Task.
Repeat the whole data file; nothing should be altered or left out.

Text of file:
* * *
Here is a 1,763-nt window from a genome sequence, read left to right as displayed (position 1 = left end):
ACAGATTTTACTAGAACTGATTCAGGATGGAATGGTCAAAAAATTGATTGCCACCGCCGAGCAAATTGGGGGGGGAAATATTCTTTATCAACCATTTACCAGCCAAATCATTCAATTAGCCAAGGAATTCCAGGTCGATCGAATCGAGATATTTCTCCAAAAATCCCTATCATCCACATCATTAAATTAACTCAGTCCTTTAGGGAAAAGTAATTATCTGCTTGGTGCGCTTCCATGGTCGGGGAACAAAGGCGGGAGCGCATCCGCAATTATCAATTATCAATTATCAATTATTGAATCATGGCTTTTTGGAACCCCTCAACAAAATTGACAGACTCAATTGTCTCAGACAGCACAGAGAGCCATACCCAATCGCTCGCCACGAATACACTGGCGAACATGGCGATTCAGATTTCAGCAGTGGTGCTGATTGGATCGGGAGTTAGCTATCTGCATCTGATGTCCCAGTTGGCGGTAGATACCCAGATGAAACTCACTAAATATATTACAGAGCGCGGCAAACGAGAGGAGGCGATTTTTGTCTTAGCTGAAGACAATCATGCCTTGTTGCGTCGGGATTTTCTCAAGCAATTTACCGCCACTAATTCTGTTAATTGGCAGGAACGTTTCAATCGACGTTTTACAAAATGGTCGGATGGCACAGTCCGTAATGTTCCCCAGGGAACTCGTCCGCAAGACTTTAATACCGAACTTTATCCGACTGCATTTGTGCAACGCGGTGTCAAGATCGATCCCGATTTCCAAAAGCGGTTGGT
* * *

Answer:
Here is a 1,763-nt window from a genome sequence, read left to right as displayed (position 1 = left end):
ACAGATTTTACTAGAACTGATTCAGGATGGAATGGTCAAAAAATTGATTGCCACCGCCGAGCAAATTGGGGGGGGAAATATTCTTTATCAACCATTTACCAGCCAAATCATTCAATTAGCCAAGGAATTCCAGGTCGATCGAATCGAGATATTTCTCCAAAAATCCCTATCATCCACATCATTAAATTAACTCAGTCCTTTAGGGAAAAGTAATTATCTGCTTGGTGCGCTTCCATGGTCGGGGAACAAAGGCGGGAGCGCATCCGCAATTATCAATTATCAATTATCAATTATTGAATCATGGCTTTTTGGAACCCCTCAACAAAATTGACAGACTCAATTGTCTCAGACAGCACAGAGAGCCATACCCAATCGCTCGCCACGAATACACTGGCGAACATGGCGATTCAGATTTCAGCAGTGGTGCTGATTGGATCGGGAGTTAGCTATCTGCATCTGATGTCCCAGTTGGCGGTAGATACCCAGATGAAACTCACTAAATATATTACAGAGCGCGGCAAACGAGAGGAGGCGATTTTTGTCTTAGCTGAAGACAATCATGCCTTGTTGCGTCGGGATTTTCTCAAGCAATTTACCGCCACTAATTCTGTTAATTGGCAGGAACGTTTCAATCGACGTTTTACAAAATGGTCGGATGGCACAGTCCGTAATGTTCCCCAGGGAACTCGTCCGCAAGACTTTAATACCGAACTTTATCCGACTGCATTTGTGCAACGCGGTGTCAAGATCGATCCCGATTTCCAAAAGCGGTTGGT